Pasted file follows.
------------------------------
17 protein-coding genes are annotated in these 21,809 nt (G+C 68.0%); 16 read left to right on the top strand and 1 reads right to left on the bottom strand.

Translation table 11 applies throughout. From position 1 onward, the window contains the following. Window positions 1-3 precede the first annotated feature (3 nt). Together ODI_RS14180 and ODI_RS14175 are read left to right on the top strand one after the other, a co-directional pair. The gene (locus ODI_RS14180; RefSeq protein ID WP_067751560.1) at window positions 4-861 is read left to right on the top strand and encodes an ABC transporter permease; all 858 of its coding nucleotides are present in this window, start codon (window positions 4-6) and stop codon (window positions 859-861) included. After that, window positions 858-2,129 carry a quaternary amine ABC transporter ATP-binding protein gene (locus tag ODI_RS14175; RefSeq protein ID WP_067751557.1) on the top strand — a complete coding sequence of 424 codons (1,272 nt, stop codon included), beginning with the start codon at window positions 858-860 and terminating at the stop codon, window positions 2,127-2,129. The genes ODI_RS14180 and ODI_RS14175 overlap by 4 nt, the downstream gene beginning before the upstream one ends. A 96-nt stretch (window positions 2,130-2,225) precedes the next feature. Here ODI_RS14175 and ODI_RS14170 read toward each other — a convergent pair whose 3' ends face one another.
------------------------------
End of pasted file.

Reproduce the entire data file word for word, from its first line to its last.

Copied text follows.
17 protein-coding genes are annotated in these 21,809 nt (G+C 68.0%); 16 read left to right on the top strand and 1 reads right to left on the bottom strand.

Translation table 11 applies throughout. From position 1 onward, the window contains the following. Window positions 1-3 precede the first annotated feature (3 nt). Together ODI_RS14180 and ODI_RS14175 are read left to right on the top strand one after the other, a co-directional pair. The gene (locus ODI_RS14180; RefSeq protein ID WP_067751560.1) at window positions 4-861 is read left to right on the top strand and encodes an ABC transporter permease; all 858 of its coding nucleotides are present in this window, start codon (window positions 4-6) and stop codon (window positions 859-861) included. After that, window positions 858-2,129 carry a quaternary amine ABC transporter ATP-binding protein gene (locus tag ODI_RS14175; RefSeq protein ID WP_067751557.1) on the top strand — a complete coding sequence of 424 codons (1,272 nt, stop codon included), beginning with the start codon at window positions 858-860 and terminating at the stop codon, window positions 2,127-2,129. The genes ODI_RS14180 and ODI_RS14175 overlap by 4 nt, the downstream gene beginning before the upstream one ends. A 96-nt stretch (window positions 2,130-2,225) precedes the next feature. Here ODI_RS14175 and ODI_RS14170 read toward each other — a convergent pair whose 3' ends face one another.